Why has a structure less than 30 years old won a heritage award? The Thames Barrier is one of London’s most recognisable icons but it protects 400,000 properties including many historical buildings from flooding. It has closed 119 times since it started operating in 1982. The main gates weigh 3,500 tonnes each so exert enormous forces on the bearings that allow the gates to rotate. Inspection revealed steel bars that support the bearing support cone on either side of the gates had corroded and needed replacing. All the work had to be done below the water line so a bespoke limpet dam, a special box that clamps to the gate arm, allowed workers to replace the bars. The judges said that what captured their imagination was the “use of contemporary technology to enhance the barrier, to extend its life, and so protect hundreds of thousands of Londoners and the city they occupy.”




Barclays Cycle Hire, entered by Transport for London
East London Line Project, entered by Balfour Beatty Carillion Joint Venture
Hy-Pavilion, entered by Price & Myers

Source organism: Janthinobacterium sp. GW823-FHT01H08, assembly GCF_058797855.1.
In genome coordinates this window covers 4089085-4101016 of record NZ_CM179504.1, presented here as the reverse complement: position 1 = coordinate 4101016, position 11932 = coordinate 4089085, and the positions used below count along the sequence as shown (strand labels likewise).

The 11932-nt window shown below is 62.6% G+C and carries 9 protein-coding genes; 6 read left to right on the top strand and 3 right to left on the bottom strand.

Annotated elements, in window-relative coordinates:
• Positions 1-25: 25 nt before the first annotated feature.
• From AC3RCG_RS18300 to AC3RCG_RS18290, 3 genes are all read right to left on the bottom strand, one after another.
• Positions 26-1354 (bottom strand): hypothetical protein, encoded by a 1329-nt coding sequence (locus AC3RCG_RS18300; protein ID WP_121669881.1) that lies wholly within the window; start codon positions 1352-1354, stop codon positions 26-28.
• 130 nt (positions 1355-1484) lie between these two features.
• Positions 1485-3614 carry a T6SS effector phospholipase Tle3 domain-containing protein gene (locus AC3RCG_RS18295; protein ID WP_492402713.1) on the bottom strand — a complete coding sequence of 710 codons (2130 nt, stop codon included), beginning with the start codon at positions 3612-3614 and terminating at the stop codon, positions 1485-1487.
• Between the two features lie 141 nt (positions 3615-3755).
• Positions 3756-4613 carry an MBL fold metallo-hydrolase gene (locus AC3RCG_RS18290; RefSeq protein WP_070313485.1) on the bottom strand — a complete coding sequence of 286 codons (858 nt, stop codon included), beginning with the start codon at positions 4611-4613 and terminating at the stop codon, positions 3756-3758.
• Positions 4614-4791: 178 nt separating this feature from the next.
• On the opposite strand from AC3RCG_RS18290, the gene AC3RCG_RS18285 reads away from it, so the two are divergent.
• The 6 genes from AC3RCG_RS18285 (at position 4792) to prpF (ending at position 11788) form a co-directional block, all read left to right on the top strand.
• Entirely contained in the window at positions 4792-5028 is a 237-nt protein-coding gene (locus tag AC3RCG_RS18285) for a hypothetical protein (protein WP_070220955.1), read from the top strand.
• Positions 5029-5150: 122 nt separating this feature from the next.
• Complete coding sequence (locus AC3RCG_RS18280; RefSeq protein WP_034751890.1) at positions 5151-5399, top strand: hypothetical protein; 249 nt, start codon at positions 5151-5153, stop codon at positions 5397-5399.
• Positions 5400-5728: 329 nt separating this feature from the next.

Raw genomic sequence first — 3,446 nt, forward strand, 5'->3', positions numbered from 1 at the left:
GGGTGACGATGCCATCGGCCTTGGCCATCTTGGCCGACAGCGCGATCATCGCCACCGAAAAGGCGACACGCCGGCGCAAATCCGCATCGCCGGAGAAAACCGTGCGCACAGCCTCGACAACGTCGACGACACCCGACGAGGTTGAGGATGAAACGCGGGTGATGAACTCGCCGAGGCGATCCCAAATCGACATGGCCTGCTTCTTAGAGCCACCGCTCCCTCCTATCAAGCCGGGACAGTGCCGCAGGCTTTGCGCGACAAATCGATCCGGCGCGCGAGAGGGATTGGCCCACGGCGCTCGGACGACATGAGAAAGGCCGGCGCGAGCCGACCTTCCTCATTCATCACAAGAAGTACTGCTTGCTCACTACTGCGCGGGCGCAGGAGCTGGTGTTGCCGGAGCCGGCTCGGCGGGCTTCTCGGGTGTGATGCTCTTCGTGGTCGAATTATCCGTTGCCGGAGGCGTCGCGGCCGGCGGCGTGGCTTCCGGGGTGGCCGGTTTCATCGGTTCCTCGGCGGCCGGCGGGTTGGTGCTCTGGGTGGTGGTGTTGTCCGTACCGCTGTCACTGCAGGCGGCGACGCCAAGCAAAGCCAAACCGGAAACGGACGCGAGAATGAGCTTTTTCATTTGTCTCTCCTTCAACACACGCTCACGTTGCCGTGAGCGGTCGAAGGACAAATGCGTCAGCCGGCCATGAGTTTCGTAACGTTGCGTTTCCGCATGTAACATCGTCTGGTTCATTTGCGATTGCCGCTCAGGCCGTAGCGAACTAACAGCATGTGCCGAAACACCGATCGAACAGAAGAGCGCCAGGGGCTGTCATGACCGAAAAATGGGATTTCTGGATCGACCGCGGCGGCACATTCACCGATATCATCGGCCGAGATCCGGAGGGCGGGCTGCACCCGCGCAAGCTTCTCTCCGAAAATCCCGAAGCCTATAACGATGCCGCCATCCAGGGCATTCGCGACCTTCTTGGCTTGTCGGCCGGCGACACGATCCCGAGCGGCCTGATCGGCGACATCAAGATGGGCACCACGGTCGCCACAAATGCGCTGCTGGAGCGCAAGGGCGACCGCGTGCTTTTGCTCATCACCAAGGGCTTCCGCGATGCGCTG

London 2012 Olympic Velodrome, Stratford, entered by Expedition Engineering
M25 DBFO Widening Junction 16-23 - Section 1X, entered by Skanska Balfour Beatty Joint Venture
Riverside Resource Recovery Facility, Belvedere, entered by AE&E Inova AG
Sports Canopy, The National Tennis Centre, Roehampton, entered by George Stowell
Strata SE1, Southwark, entered by WSP
Thames Barrier, Woolwich, entered by Environment Agency and Halcrow Group Ltd
Thames Gateway Water Treatment Works, Barking, entered by Thames Water Utilities
Tottenham Court Road Northern Line Escalator Box, entered by VINCI BAM Nuttall Joint Venture
Woolwich Clock Tower, entered by Ramboll UK


Chris Wise, chair, director, Expedition Engineering
Thomas Lane, assistant editor (technical), Building magazine
Andrew McNaughton, chief operating officer, Balfour Beatty
Dervilla Mitchell, director, Arup
Baroness Jo Valentine, chief executive, London First


This article was originally published under the headline ’A tale of a city’.